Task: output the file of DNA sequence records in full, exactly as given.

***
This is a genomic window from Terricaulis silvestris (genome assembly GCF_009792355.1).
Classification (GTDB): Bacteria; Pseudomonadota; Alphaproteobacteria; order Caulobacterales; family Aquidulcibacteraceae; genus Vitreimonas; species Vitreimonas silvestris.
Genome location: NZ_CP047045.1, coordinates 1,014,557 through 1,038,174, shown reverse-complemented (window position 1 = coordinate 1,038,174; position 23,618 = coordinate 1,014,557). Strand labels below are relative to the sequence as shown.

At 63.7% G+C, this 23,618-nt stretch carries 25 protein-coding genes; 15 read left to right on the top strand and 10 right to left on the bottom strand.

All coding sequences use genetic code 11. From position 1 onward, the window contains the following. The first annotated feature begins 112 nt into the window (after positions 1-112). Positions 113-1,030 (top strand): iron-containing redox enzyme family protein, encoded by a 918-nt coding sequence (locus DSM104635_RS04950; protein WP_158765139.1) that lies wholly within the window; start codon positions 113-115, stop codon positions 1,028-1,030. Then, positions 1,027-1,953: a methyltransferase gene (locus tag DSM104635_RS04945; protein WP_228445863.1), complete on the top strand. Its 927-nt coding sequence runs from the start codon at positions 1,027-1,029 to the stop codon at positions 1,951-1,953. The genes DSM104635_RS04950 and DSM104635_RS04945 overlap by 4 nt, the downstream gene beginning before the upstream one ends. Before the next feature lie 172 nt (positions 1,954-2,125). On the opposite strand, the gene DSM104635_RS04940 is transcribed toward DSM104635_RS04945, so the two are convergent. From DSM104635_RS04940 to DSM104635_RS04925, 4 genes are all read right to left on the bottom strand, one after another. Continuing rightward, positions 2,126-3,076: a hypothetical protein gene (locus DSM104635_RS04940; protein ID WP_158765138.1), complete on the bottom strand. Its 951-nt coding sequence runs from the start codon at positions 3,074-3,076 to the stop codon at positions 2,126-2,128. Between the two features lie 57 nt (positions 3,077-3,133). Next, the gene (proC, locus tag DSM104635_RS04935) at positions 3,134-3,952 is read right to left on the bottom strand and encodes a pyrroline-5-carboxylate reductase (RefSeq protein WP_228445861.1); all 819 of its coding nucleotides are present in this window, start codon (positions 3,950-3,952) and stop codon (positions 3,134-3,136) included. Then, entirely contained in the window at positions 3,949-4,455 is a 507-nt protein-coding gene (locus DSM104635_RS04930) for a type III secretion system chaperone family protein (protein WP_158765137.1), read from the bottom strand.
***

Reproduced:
This is a genomic window from Terricaulis silvestris (genome assembly GCF_009792355.1).
Classification (GTDB): Bacteria; Pseudomonadota; Alphaproteobacteria; order Caulobacterales; family Aquidulcibacteraceae; genus Vitreimonas; species Vitreimonas silvestris.
Genome location: NZ_CP047045.1, coordinates 1,014,557 through 1,038,174, shown reverse-complemented (window position 1 = coordinate 1,038,174; position 23,618 = coordinate 1,014,557). Strand labels below are relative to the sequence as shown.

At 63.7% G+C, this 23,618-nt stretch carries 25 protein-coding genes; 15 read left to right on the top strand and 10 right to left on the bottom strand.

All coding sequences use genetic code 11. From position 1 onward, the window contains the following. The first annotated feature begins 112 nt into the window (after positions 1-112). Positions 113-1,030 (top strand): iron-containing redox enzyme family protein, encoded by a 918-nt coding sequence (locus DSM104635_RS04950; protein WP_158765139.1) that lies wholly within the window; start codon positions 113-115, stop codon positions 1,028-1,030. Then, positions 1,027-1,953: a methyltransferase gene (locus tag DSM104635_RS04945; protein WP_228445863.1), complete on the top strand. Its 927-nt coding sequence runs from the start codon at positions 1,027-1,029 to the stop codon at positions 1,951-1,953. The genes DSM104635_RS04950 and DSM104635_RS04945 overlap by 4 nt, the downstream gene beginning before the upstream one ends. Before the next feature lie 172 nt (positions 1,954-2,125). On the opposite strand, the gene DSM104635_RS04940 is transcribed toward DSM104635_RS04945, so the two are convergent. From DSM104635_RS04940 to DSM104635_RS04925, 4 genes are all read right to left on the bottom strand, one after another. Continuing rightward, positions 2,126-3,076: a hypothetical protein gene (locus DSM104635_RS04940; protein ID WP_158765138.1), complete on the bottom strand. Its 951-nt coding sequence runs from the start codon at positions 3,074-3,076 to the stop codon at positions 2,126-2,128. Between the two features lie 57 nt (positions 3,077-3,133). Next, the gene (proC, locus tag DSM104635_RS04935) at positions 3,134-3,952 is read right to left on the bottom strand and encodes a pyrroline-5-carboxylate reductase (RefSeq protein WP_228445861.1); all 819 of its coding nucleotides are present in this window, start codon (positions 3,950-3,952) and stop codon (positions 3,134-3,136) included. Then, entirely contained in the window at positions 3,949-4,455 is a 507-nt protein-coding gene (locus DSM104635_RS04930) for a type III secretion system chaperone family protein (protein WP_158765137.1), read from the bottom strand.